“Now, let us discuss this matter of the theft of the Sanskrit words… you spoke with the school headmistress, Miss Sunderland, about the matter?”
“Yes,” I said, “and she said to me, ‘I am sorry about the sandal business.’”
“But Bapuji,” I started, puzzled, “just one question. I mean to say, if people take words, it is a theft but you can’t stop them isn’t it?’
“Nothing can be stopped,” Bapuji smiled. “Everything spills over and moves and changes. Like this chaiwalla that met your other grandfather on the train, he spilled over into your dream, and now the chaiwalla is coming to me to advise me on my journey…”
“He has been advising you already?” I asked him.
“Oh yes, while your dad and your grandmother and all our relations were saying the funeral prayers, Wanjiro even was there, the chaiwalla came and he offered me tea and advising me what train to take.”
“But, I mean to say, this chaiwalla, he was on the train with my other grandfather, and now he is advising you as well. I mean to say, how many trains does he serve tea on?” I wondered.
“He serves tea on all the trains on all the journeys. Because Hindus and Muslims and Christians and Parsees and Goans and Swahilis and Kikuyus and Turkana and Samburu and Maasai, I mean to say, we all need to take a train and go on a journey isn’t it? Now how do we know what train to take if there is no chaiwalla to ask?” Bapuji remarked.
“You can ask the ticket master when you pay for the ticket,” I ventured. “The ticket master always knows which trains are going where.”
“Yes, but the ticket master is just collecting your money, isn’t it,” Bapuji replied. “The Brahmin priests, and the swamis and the rabbis, all the ticket masters, they are just reading from a printed chart and then charging you money. But the chaiwalla, now he knows how to serve the tea. He knows who is thirsty, when the tea it is cold, and when it is warm, and he knows what people are happy on their journey and what people need to find a new journey. He knows, because he is always close to the people. Ticket master is just sitting in a ticket booth, stamping tickets, isn’t it?”
“Do you know where you will go?” I asked him.
“Himalayas. Chaiwalla says I need to travel to Himalayas and visit the yogis who wrote the Upanishads.”
“You will need a warm coat.”
“I don’t need a warm coat, I am already dead.”
“Oh sorry Bapuji, I forgot. Excuse me.”
“You are excused. Now you better wake up papu, it will be time to go to school soon.”
“Just one question before I get up…”
“Just one question – how many times you are going to ask me ‘Just One Question‘? – you mark my words papu, when you grow up one day you will be still asking people ‘Just One Question‘”
“Just one question Bapuji – if you have time…”
“How can I not have the time? I am dead! I am in your dream! It is you that does not have time – you need to wake up and go to school, isn’t it?”
“Yes, sorry Bapuji, so no just one last question then – the chaiwalla… does he know if there is a farm with sheep and cows because, I mean, in Miss Peters class we saw pictures of Jesus with sheep and then at Mr Patel’s shop we saw Krishna with all these cows, and then we sang this hymn about the ‘green pasture’ so just I was wondering you know…?”
“You are asking too many Just One Questions! Why don’t you get up and have some chai and get ready for school?” Bapuji suggested.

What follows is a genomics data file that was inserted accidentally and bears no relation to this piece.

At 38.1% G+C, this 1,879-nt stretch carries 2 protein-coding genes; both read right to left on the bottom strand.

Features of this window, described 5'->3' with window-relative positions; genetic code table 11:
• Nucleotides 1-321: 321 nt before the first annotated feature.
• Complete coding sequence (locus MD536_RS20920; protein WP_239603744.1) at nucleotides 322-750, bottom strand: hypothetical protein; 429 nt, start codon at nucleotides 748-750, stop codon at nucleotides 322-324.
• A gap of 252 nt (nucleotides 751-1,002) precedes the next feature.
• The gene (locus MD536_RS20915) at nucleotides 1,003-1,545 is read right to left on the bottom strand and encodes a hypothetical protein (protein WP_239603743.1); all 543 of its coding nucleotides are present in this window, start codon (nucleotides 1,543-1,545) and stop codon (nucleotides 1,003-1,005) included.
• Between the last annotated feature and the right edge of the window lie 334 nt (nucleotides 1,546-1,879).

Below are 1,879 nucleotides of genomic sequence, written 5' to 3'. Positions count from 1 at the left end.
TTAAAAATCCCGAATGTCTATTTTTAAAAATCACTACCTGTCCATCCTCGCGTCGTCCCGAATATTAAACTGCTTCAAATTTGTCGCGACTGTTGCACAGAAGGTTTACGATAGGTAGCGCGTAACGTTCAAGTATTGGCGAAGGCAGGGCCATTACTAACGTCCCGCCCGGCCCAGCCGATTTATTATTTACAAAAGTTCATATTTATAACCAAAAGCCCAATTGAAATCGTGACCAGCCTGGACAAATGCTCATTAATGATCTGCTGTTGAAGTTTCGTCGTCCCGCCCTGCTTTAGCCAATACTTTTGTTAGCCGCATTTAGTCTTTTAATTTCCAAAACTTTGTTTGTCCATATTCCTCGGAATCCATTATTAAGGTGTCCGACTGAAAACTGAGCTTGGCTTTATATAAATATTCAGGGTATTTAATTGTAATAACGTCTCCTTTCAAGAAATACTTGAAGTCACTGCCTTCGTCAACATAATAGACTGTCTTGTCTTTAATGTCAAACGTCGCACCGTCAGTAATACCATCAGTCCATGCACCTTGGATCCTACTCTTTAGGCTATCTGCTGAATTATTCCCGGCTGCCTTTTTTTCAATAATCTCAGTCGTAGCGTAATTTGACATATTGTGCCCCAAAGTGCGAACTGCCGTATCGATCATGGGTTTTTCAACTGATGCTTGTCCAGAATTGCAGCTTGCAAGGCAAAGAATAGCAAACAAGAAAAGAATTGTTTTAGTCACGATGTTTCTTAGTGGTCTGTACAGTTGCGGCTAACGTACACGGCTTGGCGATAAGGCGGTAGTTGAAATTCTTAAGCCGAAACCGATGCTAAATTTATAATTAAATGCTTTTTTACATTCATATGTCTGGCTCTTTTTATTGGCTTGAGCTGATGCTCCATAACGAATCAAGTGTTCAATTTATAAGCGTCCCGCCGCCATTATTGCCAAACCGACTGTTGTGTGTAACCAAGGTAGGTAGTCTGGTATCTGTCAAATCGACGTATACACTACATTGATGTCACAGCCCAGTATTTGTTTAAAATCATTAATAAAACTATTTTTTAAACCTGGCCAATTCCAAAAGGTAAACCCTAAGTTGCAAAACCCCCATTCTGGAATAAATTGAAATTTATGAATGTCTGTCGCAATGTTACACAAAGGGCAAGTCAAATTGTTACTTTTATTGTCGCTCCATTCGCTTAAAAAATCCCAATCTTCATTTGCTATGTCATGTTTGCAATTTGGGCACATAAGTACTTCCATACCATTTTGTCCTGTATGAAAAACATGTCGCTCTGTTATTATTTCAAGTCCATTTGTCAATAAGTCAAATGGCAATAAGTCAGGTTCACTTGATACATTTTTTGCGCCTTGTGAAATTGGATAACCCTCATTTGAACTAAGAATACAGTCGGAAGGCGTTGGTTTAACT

Today’s lunch was rhubarb and custard and Sebastian was telling me this joke about a barber. It was his favorite joke, every time we had this dessert.
“Do you know where the barber shops are in Paris?” he asked. “On the Rue Barb! Geddit?”
“My barber in Nairobi, Hajambhai, he used to use these big clippers and cut my hair short and my ears were sticking out and people would call me gazelle!” I told him.
“Badgers, do you want to play conkers with us?” Sebastian called out.
Conkers are chesnuts that we used to find under the trees in the park on the way from school and we used to fight with them. Before I went back home, I used to search through all these fallen leaves under these trees for a tough conker.
“But if they are chestnuts, why do people call them ‘conker?’” I asked Miss Miller in class one time and she said that conkers came from William the Conquerer and the Battle of Hastings in 1066. King William came from France and he fought with King Harold of the Anglo-Saxons, and King William became the conquerer.
On Sunday, Salim uncle came by to pick me up and take me to Kwality Sweetmart for tea and bhajias. My mother didn’t mind because I was sad that my dad was away for Bapuji’s funeral and so when Salim uncle called I became all smiley and she said: “Salim, pick the boy up and take him for bhajia.”
“So, tell me, what they are teaching you these days at that fancy pants school of yours?” He was happily dunking his bhajias in his tea just as was I.
“Well, last time in history we learned about Battle of Hastings. King William of Normandy conquered King Harold of Saxony.”
“Did many people die in this battle? Lot of blood, isn’t it?”
“No, no Salim uncle, people do not die from playing conkers,” I assured him. “Conkers are just chestnuts. Just you find a tough conker and then you take a needle for knitting and you make a hole and then you use some string, actually Sebastian, he uses a shoelace, and then just you fight with your conkers until one of the conkers breaks first. King Harold’s conker must have broken first, isn’t it? I think King William brought a very tough chestnut with him that day.”